Fox finding at Fushimi Inari


Fushimi Inari is arguably one of the most iconic sites of Japan and one of my absolute favourite places in Kyoto. This important Shinto shrine is famous for its thousands of vermilion torii gates, which stretch majestically over a network of trails leading up to a mountain summit (about a 2-3 hour walk) and around the shrine grounds. If hiking’s not really your thing, you’ll still need a good few hours to explore the shrines and statues tucked away in Fushimi Inari’s winding passages.

Surprisingly, the torii gates are donated by individuals and companies whose names are beautifully inscribed on each gate. The smallest gates start at 400,000 yen (£2000) but the largest will set you back by over 1 million yen (£5000). As with most historical sites in Japan, the torii gates are carefully maintained but you will see some rotting wood along the way, which gives you some idea of how long they’ve been standing – even before 974AD when Kyoto was founded. Standing at the shrine’s entrance is the Romon Gate, donated by the famous shogun Toyotomi Hideyoshi who had a big hand in Kyoto’s growth as cultural capital.

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If you can handle the 30-40 minute ascent, you’ll reach the Yotsutsuji intersection – almost the halfway point and a great place for taking photos. You can then choose to be hardcore and make your way to the top, or turn down one of the other paths for some exploring, which is what we did. You’ll be surprised at how big the grounds are and how much there is to see. There are lots of smallest shrines and torii gates lining the stone paths and people regularly leave bottles of water for them.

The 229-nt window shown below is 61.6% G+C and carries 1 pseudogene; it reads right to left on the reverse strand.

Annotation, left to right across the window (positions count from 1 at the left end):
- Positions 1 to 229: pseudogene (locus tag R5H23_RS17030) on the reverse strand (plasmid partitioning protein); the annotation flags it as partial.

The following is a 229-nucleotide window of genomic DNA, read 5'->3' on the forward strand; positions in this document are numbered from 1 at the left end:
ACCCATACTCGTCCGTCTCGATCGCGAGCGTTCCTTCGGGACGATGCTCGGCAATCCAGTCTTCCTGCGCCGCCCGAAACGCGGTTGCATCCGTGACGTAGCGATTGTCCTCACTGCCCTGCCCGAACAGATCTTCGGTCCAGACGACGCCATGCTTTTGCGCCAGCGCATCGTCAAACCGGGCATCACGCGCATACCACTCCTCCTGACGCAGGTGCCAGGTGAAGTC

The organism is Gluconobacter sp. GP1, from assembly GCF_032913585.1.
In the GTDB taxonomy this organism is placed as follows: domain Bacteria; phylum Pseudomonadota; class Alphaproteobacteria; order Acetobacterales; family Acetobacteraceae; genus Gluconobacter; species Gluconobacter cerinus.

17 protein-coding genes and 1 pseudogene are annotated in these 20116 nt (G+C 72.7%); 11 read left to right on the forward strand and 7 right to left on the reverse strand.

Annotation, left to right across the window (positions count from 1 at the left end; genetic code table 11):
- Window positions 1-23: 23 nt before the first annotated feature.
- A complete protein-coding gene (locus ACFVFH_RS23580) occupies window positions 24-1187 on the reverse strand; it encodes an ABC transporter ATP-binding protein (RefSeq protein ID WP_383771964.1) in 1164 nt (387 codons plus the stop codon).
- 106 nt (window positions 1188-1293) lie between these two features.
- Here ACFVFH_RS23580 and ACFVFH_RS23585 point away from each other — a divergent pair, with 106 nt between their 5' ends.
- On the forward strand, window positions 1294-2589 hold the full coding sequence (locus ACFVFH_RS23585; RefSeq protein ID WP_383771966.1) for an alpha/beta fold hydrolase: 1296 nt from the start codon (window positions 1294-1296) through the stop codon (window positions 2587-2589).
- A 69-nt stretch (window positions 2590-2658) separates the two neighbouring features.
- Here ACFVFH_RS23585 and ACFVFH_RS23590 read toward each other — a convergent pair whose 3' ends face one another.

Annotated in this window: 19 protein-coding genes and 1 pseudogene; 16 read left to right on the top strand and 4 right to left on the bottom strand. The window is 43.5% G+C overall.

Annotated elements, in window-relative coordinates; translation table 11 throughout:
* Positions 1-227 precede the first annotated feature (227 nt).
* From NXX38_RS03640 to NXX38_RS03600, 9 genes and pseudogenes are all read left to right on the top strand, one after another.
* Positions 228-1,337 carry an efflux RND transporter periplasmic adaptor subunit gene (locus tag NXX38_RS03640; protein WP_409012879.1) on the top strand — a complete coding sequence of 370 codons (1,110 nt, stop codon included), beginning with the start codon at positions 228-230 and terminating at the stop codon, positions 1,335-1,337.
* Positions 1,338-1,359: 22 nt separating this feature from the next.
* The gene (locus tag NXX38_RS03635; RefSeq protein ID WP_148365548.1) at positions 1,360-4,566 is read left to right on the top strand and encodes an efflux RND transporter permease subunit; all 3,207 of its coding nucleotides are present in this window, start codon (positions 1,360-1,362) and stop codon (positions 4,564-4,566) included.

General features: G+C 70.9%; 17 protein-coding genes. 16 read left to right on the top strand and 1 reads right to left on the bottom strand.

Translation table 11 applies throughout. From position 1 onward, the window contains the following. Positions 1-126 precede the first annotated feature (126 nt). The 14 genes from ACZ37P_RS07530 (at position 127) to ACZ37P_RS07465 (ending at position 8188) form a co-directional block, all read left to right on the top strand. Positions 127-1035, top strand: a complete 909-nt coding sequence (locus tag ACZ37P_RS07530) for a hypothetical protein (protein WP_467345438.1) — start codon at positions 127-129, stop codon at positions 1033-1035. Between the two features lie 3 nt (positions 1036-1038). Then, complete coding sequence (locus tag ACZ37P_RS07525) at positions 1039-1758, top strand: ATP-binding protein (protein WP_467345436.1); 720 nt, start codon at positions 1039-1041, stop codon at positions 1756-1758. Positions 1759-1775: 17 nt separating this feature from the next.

Fushimi Inari is the most important of the several thousand shrines dedicated to Inari, the Shinto god of rice. You’ll also see a lifetime’s worth of statues of foxes, the messengers of Inari, around the shrine. We also found some frog statues, which are considered to bring good luck and help travellers return home safely.

One of my favourite finds was a shrine dedicated to the Chinese zodiac, which had statues depicting each of the animals from the zodiac…

Fushimi Inari should not be missed if you’re visiting Kyoto and is easily accessible from the city centre by bus, underground to Fushimi Inari station, or on the JR line to Inari station. We actually stayed very close to the shrine at the lovely Karatachi ryokan, which I highly recommend. Kyoto is pretty expensive so if you want the ‘traditional Japanese inn’ experience without breaking the bank, a delicious breakfast and a ten minute ride into the city centre, I highly recommend it.

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